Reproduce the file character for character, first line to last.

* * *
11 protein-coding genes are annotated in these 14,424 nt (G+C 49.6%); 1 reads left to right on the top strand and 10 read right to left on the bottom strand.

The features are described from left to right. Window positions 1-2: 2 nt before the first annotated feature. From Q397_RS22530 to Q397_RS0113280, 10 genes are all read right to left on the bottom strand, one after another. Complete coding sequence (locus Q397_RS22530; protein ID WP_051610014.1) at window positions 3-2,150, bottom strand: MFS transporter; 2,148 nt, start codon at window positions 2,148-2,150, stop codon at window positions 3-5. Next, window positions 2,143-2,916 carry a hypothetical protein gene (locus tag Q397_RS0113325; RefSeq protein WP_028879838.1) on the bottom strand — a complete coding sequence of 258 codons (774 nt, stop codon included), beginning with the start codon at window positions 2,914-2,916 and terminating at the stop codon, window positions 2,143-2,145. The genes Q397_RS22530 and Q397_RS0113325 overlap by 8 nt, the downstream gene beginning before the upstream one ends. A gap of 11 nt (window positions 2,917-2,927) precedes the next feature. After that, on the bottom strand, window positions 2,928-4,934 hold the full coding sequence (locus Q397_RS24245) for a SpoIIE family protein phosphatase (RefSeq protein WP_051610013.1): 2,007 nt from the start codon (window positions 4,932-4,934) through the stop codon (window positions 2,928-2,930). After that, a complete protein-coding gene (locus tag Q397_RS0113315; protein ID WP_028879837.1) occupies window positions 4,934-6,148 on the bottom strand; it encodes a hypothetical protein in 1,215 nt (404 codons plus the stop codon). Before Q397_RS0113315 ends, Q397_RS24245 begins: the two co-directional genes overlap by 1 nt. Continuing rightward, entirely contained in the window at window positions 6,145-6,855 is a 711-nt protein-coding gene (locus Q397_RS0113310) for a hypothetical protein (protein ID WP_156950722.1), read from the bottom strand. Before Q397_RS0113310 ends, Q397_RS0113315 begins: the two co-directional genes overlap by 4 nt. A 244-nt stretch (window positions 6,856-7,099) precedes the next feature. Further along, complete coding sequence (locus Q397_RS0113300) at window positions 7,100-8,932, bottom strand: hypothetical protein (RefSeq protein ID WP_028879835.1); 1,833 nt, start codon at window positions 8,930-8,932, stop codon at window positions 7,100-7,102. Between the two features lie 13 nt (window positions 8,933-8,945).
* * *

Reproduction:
11 protein-coding genes are annotated in these 14,424 nt (G+C 49.6%); 1 reads left to right on the top strand and 10 read right to left on the bottom strand.

The features are described from left to right. Window positions 1-2: 2 nt before the first annotated feature. From Q397_RS22530 to Q397_RS0113280, 10 genes are all read right to left on the bottom strand, one after another. Complete coding sequence (locus Q397_RS22530; protein ID WP_051610014.1) at window positions 3-2,150, bottom strand: MFS transporter; 2,148 nt, start codon at window positions 2,148-2,150, stop codon at window positions 3-5. Next, window positions 2,143-2,916 carry a hypothetical protein gene (locus tag Q397_RS0113325; RefSeq protein WP_028879838.1) on the bottom strand — a complete coding sequence of 258 codons (774 nt, stop codon included), beginning with the start codon at window positions 2,914-2,916 and terminating at the stop codon, window positions 2,143-2,145. The genes Q397_RS22530 and Q397_RS0113325 overlap by 8 nt, the downstream gene beginning before the upstream one ends. A gap of 11 nt (window positions 2,917-2,927) precedes the next feature. After that, on the bottom strand, window positions 2,928-4,934 hold the full coding sequence (locus Q397_RS24245) for a SpoIIE family protein phosphatase (RefSeq protein WP_051610013.1): 2,007 nt from the start codon (window positions 4,932-4,934) through the stop codon (window positions 2,928-2,930). After that, a complete protein-coding gene (locus tag Q397_RS0113315; protein ID WP_028879837.1) occupies window positions 4,934-6,148 on the bottom strand; it encodes a hypothetical protein in 1,215 nt (404 codons plus the stop codon). Before Q397_RS0113315 ends, Q397_RS24245 begins: the two co-directional genes overlap by 1 nt. Continuing rightward, entirely contained in the window at window positions 6,145-6,855 is a 711-nt protein-coding gene (locus Q397_RS0113310) for a hypothetical protein (protein ID WP_156950722.1), read from the bottom strand. Before Q397_RS0113310 ends, Q397_RS0113315 begins: the two co-directional genes overlap by 4 nt. A 244-nt stretch (window positions 6,856-7,099) precedes the next feature. Further along, complete coding sequence (locus Q397_RS0113300) at window positions 7,100-8,932, bottom strand: hypothetical protein (RefSeq protein ID WP_028879835.1); 1,833 nt, start codon at window positions 8,930-8,932, stop codon at window positions 7,100-7,102. Between the two features lie 13 nt (window positions 8,933-8,945).